Journal:Archives of Physical Medicine and Rehabilitation
Year, Volume, Issue, Page(s):21, Epub, ,
Objective: Describe who returns to driving (RTD) after moderate-to-severe traumatic brain injury (TBI), when this occurs, who maintains that activity, and association with outcome.
Design: Cross-sectional descriptive.
Setting: Eight follow-up sites of the TBI Model System (TBI MS) program.
Participants: 618 participants enrolled in the TBI MS and 88 caregivers.
Measurements: A survey was completed from 1 to 30 years post injury focusing on RTD. Descriptors included demographic information, injury severity, and current employment status. Outcome was assessed at the time of the interview, including depression, quality of life, functional status, and community participation.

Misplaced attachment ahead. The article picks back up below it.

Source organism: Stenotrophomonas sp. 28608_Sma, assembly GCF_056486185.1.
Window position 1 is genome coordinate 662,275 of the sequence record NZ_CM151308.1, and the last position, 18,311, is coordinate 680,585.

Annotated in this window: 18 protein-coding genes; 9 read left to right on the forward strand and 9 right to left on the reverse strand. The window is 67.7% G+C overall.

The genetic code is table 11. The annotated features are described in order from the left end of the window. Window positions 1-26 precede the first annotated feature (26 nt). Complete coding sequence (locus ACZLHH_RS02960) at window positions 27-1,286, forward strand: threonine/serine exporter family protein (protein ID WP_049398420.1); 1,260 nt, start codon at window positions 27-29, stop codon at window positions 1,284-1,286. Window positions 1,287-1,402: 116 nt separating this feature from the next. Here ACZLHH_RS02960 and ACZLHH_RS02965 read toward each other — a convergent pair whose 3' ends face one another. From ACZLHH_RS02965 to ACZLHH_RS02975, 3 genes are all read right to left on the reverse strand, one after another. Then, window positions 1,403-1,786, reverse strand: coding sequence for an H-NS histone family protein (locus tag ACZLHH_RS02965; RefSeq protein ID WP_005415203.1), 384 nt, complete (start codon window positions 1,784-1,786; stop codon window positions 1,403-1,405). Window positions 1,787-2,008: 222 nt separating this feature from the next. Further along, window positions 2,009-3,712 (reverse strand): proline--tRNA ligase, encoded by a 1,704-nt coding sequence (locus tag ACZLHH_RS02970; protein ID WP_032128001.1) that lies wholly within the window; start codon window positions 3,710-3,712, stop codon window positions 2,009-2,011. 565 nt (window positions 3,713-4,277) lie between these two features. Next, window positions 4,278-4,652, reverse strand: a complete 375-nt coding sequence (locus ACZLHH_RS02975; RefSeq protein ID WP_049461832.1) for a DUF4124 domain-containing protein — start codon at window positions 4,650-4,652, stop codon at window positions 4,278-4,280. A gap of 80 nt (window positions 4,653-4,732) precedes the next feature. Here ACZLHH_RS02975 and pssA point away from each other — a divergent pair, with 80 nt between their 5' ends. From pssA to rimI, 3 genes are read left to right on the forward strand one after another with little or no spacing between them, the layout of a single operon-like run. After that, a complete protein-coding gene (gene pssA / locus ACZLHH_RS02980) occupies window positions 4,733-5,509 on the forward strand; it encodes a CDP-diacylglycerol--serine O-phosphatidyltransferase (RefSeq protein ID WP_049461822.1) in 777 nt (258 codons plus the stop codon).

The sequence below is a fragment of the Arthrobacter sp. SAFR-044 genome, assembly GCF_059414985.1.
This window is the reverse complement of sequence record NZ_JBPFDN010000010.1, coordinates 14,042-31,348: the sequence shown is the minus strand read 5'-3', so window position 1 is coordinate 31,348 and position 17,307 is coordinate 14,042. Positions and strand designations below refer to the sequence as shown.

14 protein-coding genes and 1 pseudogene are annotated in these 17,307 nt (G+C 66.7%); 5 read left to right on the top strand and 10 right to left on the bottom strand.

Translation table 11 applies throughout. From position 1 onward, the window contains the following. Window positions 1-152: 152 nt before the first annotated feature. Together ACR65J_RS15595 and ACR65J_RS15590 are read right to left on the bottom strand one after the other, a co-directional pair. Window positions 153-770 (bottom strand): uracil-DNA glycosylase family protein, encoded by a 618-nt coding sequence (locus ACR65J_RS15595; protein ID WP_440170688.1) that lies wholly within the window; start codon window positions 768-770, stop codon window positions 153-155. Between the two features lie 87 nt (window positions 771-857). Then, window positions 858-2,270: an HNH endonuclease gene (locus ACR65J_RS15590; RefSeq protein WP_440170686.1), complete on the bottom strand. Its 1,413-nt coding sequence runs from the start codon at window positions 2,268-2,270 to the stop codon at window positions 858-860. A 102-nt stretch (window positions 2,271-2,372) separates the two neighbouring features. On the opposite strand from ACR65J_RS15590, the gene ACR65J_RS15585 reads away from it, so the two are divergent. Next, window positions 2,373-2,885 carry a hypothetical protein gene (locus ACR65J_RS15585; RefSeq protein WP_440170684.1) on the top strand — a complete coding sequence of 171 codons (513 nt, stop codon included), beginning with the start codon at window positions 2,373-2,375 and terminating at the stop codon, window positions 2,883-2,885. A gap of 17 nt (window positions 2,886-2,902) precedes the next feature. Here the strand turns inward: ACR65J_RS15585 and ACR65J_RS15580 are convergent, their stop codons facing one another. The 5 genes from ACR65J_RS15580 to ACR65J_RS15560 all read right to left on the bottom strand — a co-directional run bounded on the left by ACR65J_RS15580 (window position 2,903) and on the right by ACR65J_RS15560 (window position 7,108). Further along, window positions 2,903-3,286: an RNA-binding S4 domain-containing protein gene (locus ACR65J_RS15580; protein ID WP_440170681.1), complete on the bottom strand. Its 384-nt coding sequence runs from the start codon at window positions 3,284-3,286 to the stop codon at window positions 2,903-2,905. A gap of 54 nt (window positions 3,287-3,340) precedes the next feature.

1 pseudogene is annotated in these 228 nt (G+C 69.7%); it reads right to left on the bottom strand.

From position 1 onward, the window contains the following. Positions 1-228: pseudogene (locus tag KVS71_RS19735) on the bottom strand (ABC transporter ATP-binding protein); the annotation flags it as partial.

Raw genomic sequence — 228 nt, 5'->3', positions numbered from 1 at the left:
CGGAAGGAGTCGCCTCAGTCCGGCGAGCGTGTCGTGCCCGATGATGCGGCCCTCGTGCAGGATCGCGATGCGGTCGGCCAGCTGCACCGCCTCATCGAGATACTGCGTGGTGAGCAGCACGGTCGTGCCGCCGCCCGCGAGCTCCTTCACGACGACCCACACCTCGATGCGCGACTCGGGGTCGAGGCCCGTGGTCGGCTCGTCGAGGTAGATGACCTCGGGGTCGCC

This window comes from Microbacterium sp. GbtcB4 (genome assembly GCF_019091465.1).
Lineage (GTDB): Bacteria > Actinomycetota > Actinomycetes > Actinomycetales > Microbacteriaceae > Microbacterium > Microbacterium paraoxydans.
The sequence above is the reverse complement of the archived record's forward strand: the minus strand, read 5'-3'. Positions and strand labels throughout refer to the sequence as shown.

Results: Of 706 respondents, 78% RTD, but 14% of these did not maintain that activity. Of those who RTD, 42% did so within 6 months of the injury, and 90% did so within 24 months post-injury. The percentage of people driving after TBI did not differ significantly based on age at time of injury or follow-up. There were significant differences between drivers and non-drivers with respect to severity of injury, seizures, race, education, employment, rural versus urban setting, marital status, and family income. A multivariable logistic regression analysis was performed to examine the association between driving status and demographic variable, adjusting for other variable in the model. The strongest associations were with current employment, family income, race, seizures, and severity of injury. Driving was associated with greater in community participation , better functional outcomes, fewer symptoms of depression, and greater life satisfaction.
Conclusion: Over a span of 30 years, three-quarters of people experiencing moderate-to-severe TBI return to driving a personal vehicle, although not everyone maintains this activity. Employment, race, family income, and seizures are strongly associated with RTD.